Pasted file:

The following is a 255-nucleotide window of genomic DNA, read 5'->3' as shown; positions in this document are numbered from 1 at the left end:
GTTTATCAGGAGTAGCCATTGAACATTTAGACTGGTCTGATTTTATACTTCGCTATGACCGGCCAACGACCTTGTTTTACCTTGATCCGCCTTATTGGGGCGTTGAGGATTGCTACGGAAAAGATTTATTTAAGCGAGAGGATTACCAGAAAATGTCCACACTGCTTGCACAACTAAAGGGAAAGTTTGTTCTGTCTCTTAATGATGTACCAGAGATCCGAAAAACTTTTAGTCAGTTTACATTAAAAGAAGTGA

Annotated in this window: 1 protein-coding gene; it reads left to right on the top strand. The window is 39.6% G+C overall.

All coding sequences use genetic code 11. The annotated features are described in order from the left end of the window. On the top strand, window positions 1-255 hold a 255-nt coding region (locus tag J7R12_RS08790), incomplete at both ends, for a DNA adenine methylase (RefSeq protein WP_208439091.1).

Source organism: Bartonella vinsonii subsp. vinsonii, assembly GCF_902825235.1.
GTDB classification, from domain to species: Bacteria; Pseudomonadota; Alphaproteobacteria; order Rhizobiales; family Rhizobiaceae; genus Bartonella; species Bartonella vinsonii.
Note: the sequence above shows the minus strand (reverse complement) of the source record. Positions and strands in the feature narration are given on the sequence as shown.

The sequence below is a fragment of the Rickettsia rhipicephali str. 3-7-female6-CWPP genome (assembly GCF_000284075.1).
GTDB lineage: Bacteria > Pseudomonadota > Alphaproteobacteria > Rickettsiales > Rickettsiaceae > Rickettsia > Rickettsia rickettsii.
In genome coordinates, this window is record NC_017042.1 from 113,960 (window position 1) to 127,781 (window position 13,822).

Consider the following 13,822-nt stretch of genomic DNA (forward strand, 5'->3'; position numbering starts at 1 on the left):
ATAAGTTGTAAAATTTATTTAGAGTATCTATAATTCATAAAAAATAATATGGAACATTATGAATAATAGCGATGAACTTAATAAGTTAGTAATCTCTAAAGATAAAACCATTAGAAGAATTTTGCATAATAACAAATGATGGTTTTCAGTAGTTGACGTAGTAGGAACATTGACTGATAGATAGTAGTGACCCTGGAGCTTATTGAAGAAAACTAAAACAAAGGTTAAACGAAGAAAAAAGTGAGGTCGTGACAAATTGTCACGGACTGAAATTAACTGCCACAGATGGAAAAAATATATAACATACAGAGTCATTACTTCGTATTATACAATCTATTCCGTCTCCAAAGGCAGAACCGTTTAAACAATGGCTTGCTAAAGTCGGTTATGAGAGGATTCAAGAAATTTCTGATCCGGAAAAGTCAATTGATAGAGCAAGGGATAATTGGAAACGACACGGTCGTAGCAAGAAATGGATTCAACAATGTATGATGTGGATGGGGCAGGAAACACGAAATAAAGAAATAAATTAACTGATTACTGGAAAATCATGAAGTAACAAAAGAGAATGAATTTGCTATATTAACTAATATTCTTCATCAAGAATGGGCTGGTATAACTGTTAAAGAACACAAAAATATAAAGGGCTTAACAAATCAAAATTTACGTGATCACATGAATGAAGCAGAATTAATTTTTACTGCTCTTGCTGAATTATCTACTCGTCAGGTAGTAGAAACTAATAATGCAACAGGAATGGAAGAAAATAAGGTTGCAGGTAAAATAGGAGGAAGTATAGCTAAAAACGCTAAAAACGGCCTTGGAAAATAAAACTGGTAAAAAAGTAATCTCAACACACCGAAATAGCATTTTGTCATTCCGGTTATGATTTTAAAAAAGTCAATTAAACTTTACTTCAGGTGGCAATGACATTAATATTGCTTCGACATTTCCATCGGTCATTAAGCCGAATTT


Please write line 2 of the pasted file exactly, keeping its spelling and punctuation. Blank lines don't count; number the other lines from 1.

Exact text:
GTTTATCAGGAGTAGCCATTGAACATTTAGACTGGTCTGATTTTATACTTCGCTATGACCGGCCAACGACCTTGTTTTACCTTGATCCGCCTTATTGGGGCGTTGAGGATTGCTACGGAAAAGATTTATTTAAGCGAGAGGATTACCAGAAAATGTCCACACTGCTTGCACAACTAAAGGGAAAGTTTGTTCTGTCTCTTAATGATGTACCAGAGATCCGAAAAACTTTTAGTCAGTTTACATTAAAAGAAGTGA